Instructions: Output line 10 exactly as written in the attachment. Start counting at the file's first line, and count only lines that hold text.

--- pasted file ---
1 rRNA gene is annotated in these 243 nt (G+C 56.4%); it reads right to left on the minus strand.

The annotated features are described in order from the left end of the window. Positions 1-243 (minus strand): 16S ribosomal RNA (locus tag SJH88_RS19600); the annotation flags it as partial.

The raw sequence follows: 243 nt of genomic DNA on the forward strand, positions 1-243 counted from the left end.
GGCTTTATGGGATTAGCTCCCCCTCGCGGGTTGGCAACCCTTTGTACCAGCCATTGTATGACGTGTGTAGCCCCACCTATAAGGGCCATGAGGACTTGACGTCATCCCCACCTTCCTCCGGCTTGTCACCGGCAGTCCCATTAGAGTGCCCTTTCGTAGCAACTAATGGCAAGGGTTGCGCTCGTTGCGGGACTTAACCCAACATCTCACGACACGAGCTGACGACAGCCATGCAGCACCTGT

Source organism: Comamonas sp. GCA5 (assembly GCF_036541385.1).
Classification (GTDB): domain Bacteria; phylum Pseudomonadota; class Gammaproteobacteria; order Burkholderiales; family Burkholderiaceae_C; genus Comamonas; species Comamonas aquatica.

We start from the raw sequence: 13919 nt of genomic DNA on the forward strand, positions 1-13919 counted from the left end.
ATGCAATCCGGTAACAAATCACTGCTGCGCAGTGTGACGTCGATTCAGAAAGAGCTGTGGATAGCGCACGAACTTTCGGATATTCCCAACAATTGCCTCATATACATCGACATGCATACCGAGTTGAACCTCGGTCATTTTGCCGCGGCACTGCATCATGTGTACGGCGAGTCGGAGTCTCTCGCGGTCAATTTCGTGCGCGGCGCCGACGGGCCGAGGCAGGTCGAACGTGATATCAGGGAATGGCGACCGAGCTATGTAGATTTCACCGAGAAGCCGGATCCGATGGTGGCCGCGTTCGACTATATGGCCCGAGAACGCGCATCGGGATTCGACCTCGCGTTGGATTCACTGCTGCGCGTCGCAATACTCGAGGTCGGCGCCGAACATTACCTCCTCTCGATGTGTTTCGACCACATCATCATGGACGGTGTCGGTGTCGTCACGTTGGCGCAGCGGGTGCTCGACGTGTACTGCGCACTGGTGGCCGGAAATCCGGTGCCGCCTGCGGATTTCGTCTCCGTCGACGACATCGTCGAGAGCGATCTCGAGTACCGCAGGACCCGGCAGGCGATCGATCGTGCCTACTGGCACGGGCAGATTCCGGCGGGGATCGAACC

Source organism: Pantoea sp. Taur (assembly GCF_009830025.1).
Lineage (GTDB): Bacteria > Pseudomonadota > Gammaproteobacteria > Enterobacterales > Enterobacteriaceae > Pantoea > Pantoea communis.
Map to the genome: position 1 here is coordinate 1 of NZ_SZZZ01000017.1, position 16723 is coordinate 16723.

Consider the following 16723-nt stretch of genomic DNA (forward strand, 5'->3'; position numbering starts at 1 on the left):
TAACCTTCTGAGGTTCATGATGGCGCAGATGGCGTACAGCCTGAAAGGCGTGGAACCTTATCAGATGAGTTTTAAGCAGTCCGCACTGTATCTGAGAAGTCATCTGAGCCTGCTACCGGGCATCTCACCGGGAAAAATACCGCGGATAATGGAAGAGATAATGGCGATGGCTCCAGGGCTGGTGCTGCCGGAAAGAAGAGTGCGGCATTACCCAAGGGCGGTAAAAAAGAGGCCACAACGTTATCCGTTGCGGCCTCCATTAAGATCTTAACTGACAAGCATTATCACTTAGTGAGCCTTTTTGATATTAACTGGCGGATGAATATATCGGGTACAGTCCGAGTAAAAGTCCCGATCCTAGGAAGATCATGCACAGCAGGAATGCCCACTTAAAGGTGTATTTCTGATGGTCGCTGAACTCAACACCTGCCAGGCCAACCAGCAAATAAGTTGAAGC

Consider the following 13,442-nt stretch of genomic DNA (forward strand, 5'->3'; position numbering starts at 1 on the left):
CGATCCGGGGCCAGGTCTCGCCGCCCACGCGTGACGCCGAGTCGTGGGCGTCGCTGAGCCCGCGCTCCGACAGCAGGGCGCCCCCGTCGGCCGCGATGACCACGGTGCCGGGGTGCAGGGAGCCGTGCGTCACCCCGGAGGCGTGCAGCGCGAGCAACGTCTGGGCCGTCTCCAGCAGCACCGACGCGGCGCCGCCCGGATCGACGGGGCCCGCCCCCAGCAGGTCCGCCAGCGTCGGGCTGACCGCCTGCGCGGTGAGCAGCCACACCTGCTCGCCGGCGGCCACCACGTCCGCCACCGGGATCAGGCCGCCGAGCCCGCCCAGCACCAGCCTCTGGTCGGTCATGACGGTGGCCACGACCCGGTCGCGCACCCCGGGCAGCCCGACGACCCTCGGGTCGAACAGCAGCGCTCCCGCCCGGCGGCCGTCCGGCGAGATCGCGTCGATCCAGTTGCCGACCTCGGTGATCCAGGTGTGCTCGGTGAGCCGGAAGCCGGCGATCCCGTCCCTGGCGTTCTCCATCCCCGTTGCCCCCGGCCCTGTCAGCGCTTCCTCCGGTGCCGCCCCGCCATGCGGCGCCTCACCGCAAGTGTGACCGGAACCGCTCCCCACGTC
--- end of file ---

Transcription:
Lineage (GTDB): Bacteria > Pseudomonadota > Gammaproteobacteria > Enterobacterales > Enterobacteriaceae > Pantoea > Pantoea communis.